Once vessels found only in pubs and taverns, mochaware ceramics have risen through the ranks to become a lively and lucrative collecting field. Hailing from Stoke-on-Trent, but created all over Britain, here’s why these unsung heroes of the ceramics world are still popular with modern-day buyers…
Made for the people
From mottled, watercolour designs reminiscent of seaweed or trees, to concentric rings of abstract shapes, mochaware pieces are happily both collectable and affordable. ‘Each and every piece of mochaware is handmade and unique,’ muses antiques dealer Sam White of Cunningham White’s in Totnes, who has a penchant for all things mocha. ‘It is evocative of ancient country taverns with aged settles, cricket tables and old gents smoking long pipes.’
Although the inventor of mochaware is unknown, the earliest surviving pieces date from around 1800 (give or take a few years) and originated in Stoke, though items were produced across Britain, France and America. They were practical and sturdy ceramic vessels that were affordable to buy, and made for day-to-day activities such as supping ale or cider. ‘The connection to everyday lives still appeals to people today,’ explains Sam. ‘There’s nothing aloof or elitist about mochaware: it’s simple, utilitarian, workaday ware.’
How is mochaware made?
Behind the Designs
‘There are the more common types of mochaware, with the tree or fernlike ‘dendritic’ pattern, often on a white background with blue and beige bandings,’ says Sam. ‘And there are fanciful names given to the other designs – looping earthworm or cat’s eyes, which describe the way the designs look.’
Each unique pattern is created by touching or dripping an acidic ‘tea’ solution onto the wet slip of a mug, tankard or other vessel. This ‘tea’, however, is unlike the standard cup of char one might drink in the afternoon. A complicated concoction of tobacco juice, stale urine, turpentine and sometimes vinegar, it causes a reaction with the alkaline slip, which creates the unusual tree-like patterns.
The designs are called mochaware because they resemble the patterns found in moss agate, a semi-precious gemstone formed from silicon dioxide, which was exported in large numbers from the port city of Mocha in Yemen. A port better known for its export of coffee!
The evolution of striped ceramics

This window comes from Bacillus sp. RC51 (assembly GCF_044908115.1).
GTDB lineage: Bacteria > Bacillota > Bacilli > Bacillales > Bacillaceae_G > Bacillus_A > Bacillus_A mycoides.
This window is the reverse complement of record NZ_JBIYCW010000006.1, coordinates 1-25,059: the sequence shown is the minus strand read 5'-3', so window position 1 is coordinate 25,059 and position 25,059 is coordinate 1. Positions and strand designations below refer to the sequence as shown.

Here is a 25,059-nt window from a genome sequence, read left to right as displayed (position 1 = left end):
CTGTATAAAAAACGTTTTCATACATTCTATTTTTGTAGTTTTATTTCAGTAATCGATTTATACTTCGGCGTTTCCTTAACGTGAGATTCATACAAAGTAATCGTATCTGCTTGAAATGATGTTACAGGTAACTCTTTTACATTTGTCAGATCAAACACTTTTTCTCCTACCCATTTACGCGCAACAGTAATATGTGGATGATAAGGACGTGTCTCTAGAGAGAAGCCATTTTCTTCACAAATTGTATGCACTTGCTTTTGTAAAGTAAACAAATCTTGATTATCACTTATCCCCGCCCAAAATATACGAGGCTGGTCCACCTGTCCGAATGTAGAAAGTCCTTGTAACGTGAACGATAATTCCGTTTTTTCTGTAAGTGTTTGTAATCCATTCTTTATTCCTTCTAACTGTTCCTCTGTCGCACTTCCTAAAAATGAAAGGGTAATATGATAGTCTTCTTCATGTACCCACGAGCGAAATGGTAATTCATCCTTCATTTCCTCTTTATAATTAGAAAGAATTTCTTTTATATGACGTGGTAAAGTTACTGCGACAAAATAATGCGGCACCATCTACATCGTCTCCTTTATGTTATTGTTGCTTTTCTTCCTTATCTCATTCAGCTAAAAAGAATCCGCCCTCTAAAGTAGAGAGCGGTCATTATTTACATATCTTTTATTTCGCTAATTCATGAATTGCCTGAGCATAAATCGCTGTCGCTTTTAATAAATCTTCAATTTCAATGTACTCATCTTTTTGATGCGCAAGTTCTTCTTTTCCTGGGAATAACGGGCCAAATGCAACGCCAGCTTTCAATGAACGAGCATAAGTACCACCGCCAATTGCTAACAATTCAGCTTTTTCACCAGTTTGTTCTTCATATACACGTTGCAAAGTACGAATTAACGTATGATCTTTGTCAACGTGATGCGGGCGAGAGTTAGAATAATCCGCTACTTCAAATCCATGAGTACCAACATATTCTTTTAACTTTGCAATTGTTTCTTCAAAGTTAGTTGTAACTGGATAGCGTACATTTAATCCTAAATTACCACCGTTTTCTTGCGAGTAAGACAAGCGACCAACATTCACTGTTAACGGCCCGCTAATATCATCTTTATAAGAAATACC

1750s The bread and butter of early English ceramics, spongeware often includes concentric rings of sponged designs.
1800s All mochaware features bands of coloured stripes, the earliest surviving examples of which date from 1800.
1924 Produced by TG Green, Cornishware, with its bands of blue, is perhaps the most iconic striped kitchen ceramic.
1930s Featuring vivid rings of red, orange and black, designs by Clarice Cliff brought striped ceramics to the art deco era.
2020 Stripes are timeless and, thanks to the recent trend for artisan ceramics, pieces that combine the two are going nowhere.
2 ways to style mochaware in your home
In Rory Young’s sympathetically renovated home, a large collection of Victorian mochaware, in size order, takes pride of place above a striking red Aga and a hand-built chimneypiece.
Here, interior designer Carlos Sánchez-García has created a springtime display by filling an antique mocha mug with a pink-hued posy of sweet peas. The earthy colours and style of the mochaware keeps the look classic and grounded.
What to look out for when buying mochaware
Easy to come across in antiques shops or at flea markets, mochaware can be an affordable and rewarding collecting field. But how easy is it to date an item, and how can you tell when the price is right?
The most common types of mochaware are those with the traditional tree-like pattern on a white background with blue and beige bands. ‘Any variations from this traditional design are more collectable and will often fetch more money,’ explains Sam White. ‘Larger pieces are also worth more, as fewer of them were made.’
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Age is another factor that can affect value. Although mocha dates from the 1700s, it was made in vast quantities in the 20th century. ‘Pieces are seldom marked by their maker, so look for any ‘excise’ marks, especially on mugs and tankards,’ says Sam. ‘These marks were used to show what capacity the vessel could hold – quart, pint or half-pint. A rough idea of the date of manufacture can be gained from these as they have the monarch’s initials on them,’ Sam continues. ‘For example, ’VR’ would mean the piece was Victorian.’
However, manufacturers only began to register their designs from around the 1830s onwards, so don’t expect to find marks on all examples of mochaware.
Condition is key
Expect to pay upwards of £1,000 for an old piece of mochaware in mint condition – any chips or cracks will decrease the value. ‘Personally, I don’t mind chips, as these pieces were made to be used and abused,’ says Sam. ‘Some of my favourite pieces of mochaware are endearingly referred to as ‘make-do-and-mend ware’, as they had been repaired by their previous owners.’ Pieces of this nature, and other small examples, can be bought for around £40-£50.
Shop the look – other mochaware for your home
Victorian mochaware tankard, £165, Cunningham White’s.
Mochaware preserve pot, £17.95, Davids Old Stuff at Etsy.
Antique mocha piggy bank, £59.99, No Empty Shelf at Etsy.
Antique mochaware pottery mug, £280, The Antique Dispensary.
Mochaware spill vases c1830, £950, Martyn Edgell Antiques.